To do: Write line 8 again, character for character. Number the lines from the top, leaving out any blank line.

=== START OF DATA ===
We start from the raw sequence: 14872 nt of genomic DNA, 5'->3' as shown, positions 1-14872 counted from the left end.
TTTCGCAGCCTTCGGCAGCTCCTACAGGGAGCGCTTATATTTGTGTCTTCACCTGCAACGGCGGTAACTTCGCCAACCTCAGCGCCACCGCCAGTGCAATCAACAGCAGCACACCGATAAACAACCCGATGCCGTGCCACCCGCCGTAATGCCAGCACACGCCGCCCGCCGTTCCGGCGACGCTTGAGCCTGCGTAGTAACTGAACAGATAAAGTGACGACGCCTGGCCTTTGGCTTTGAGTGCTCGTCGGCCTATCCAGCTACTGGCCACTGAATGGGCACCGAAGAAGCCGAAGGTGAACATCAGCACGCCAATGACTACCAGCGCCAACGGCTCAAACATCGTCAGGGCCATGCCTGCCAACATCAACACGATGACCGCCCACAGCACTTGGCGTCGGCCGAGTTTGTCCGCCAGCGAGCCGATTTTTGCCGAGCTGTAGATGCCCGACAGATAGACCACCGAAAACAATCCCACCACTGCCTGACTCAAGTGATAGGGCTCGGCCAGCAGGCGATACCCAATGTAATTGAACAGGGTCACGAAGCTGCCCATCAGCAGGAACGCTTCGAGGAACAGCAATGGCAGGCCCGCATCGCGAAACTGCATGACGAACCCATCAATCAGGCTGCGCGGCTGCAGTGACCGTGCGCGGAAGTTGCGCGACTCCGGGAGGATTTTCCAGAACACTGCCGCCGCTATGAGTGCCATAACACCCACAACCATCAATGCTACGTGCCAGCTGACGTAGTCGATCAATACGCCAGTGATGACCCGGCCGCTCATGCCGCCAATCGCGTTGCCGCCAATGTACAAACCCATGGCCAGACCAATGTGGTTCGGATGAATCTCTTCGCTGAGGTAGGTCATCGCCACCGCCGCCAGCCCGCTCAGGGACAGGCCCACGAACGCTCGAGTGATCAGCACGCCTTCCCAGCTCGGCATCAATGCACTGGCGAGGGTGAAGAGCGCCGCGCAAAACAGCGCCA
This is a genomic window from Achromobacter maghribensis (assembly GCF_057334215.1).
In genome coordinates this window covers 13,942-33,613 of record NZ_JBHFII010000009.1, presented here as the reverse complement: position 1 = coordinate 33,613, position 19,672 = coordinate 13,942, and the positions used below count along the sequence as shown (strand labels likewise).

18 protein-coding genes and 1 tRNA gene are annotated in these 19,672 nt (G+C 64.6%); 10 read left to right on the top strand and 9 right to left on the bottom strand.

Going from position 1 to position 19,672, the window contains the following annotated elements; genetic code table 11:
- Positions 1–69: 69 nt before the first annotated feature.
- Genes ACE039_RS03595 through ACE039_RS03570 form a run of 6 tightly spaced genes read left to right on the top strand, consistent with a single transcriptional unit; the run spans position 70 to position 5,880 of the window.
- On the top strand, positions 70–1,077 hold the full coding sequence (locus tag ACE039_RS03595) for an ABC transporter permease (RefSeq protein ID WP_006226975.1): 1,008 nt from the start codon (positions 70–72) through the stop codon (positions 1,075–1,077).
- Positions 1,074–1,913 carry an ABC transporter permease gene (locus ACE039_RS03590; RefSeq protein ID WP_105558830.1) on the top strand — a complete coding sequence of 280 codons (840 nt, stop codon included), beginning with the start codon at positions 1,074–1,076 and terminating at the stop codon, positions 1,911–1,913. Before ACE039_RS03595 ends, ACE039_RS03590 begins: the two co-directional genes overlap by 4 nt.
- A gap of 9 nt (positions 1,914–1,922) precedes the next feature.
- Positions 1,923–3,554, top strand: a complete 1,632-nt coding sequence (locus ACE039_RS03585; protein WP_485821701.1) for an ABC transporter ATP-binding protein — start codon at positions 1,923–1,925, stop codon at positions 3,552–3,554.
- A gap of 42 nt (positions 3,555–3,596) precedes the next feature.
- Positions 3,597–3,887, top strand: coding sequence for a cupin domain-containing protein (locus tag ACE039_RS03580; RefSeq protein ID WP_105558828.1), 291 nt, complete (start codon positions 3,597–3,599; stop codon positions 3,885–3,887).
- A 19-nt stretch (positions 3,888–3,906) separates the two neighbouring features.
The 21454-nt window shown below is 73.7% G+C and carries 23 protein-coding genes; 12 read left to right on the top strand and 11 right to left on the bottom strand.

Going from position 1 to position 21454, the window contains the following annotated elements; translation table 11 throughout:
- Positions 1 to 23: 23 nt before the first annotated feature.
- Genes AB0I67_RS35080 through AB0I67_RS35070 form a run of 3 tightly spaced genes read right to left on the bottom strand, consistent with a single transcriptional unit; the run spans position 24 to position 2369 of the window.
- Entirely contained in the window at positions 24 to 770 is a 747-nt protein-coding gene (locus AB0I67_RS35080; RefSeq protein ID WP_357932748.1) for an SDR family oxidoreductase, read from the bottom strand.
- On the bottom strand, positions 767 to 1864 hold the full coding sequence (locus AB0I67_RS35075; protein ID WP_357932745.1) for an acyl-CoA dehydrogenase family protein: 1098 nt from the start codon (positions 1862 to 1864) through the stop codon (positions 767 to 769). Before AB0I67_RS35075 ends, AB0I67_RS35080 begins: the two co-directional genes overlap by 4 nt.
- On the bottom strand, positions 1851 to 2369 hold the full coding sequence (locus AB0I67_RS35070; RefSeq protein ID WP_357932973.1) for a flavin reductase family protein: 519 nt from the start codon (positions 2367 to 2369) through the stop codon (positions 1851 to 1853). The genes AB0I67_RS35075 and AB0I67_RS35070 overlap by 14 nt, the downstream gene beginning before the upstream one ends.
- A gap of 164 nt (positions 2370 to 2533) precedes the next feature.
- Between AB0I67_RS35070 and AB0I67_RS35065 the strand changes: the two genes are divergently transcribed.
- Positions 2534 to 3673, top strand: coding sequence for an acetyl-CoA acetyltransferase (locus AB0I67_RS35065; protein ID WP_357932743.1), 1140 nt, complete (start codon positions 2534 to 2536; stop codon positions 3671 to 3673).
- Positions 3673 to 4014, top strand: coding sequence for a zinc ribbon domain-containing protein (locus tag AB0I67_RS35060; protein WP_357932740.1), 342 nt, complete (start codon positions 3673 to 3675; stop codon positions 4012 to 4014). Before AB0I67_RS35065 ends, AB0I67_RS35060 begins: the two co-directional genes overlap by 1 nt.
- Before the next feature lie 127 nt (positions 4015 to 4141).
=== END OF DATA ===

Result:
- Genes ACE039_RS03595 through ACE039_RS03570 form a run of 6 tightly spaced genes read left to right on the top strand, consistent with a single transcriptional unit; the run spans position 70 to position 5,880 of the window.